‘Baaaaad Baby!’

 

Emergent Literacy Design

Jeremy knowles

 

Rationale:  Children need to know the letters of the alphabet in order to learn words.  In order to do this they must be able to recognize phonemes in spoken sounds and words.  Short vowels are hard for children to learn.  This lesson will help children recognize the sound /a/ in spoken words as well as recognize the letter a in written words.

Materials:

Procedure:

 1. Introduce the letter A.  Explain that every letter in the alphabet has a sound and one of the sounds that A makes is /a/.  Today we are going to work on making the sound /a/.  We are going to try to find the sound /a/ hidden in words.

2.  Ask student, “Have you ever heard a baby cry?” It sounds like /aaaaaaaaaaaaaa/.  Can you make that sound with your mouth?  Let’s pretend that we are a crying baby.  Rub your eyes and make an /aaaaaaaaaa/ sound with your mouth.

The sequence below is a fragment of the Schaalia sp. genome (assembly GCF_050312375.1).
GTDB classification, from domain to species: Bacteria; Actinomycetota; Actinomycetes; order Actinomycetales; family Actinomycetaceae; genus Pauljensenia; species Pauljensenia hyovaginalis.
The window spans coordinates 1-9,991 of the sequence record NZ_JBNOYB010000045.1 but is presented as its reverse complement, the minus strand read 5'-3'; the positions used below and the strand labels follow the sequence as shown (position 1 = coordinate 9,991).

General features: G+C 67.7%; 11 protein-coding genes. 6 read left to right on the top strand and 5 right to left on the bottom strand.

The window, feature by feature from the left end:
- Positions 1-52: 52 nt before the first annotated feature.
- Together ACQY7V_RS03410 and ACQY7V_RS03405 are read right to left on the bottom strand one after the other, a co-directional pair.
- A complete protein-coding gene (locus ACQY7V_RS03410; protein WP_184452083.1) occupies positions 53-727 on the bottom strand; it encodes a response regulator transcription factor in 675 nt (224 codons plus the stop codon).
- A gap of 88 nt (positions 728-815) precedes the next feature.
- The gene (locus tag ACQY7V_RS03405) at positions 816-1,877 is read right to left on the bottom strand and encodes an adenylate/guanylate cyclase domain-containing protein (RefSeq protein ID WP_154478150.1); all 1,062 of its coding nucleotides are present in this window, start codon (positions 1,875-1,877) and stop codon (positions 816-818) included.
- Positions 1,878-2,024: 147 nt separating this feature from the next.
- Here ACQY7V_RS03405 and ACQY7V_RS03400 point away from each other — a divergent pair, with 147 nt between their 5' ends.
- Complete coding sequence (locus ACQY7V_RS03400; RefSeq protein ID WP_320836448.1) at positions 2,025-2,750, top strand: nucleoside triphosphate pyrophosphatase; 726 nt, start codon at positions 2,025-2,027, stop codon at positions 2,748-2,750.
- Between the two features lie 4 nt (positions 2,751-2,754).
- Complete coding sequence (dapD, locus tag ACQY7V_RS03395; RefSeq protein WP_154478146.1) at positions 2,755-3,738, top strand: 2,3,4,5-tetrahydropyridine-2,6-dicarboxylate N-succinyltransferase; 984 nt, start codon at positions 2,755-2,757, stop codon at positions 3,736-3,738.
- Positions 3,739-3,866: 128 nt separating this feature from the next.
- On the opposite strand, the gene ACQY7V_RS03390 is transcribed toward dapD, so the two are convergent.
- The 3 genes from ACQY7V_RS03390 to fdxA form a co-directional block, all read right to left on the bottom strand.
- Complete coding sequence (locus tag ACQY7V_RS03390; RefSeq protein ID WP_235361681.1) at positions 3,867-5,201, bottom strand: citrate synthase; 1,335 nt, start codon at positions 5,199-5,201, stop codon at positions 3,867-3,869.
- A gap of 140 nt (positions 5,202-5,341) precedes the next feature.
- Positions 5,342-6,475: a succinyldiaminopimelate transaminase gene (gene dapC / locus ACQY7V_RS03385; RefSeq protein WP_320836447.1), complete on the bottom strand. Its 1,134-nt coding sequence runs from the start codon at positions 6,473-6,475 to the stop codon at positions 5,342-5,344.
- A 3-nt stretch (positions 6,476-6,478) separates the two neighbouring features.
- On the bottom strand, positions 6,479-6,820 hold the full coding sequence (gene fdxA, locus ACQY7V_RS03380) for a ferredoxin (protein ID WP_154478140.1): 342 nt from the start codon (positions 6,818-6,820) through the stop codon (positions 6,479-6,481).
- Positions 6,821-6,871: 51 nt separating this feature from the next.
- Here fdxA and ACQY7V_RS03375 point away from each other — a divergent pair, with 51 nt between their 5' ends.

3.  Let’s say this tongue twister together.  “Dan ran around the cat very fast.”  Now let’s act like a baby every time we hear the /a/ sound.  “Daaan raaan aaaround the caaat very faaast.”  Let’s try it again and break off the/a/ sound every time.  “D /a/ n  r /a/ n  /a/ round the c /a/ t  very f /a/ st.”

4.  Have student use his/her primary paper to write the letter a.  Let’s see if we could write the letter a.  You start below the fence, swoop down to the sidewalk, and then back up to the fence.  Finally you come back down to the sidewalk and make a small hook.  Once I see you’re a, I want you to write nine more.

5.  See if the student can pick out the /a/ sound in spoken words.  I am going to give you two words and I want you to tell me which one you hear the /a/ sound in.  Can or kite.  Sand or dirt.  Land or sea.  Back or front.

Assessment:

 Give the student the index cards with the words on them.  Have the student circle the word that has the /a/ sound in it.

References: 

Carrie Sanders: F is for FISH

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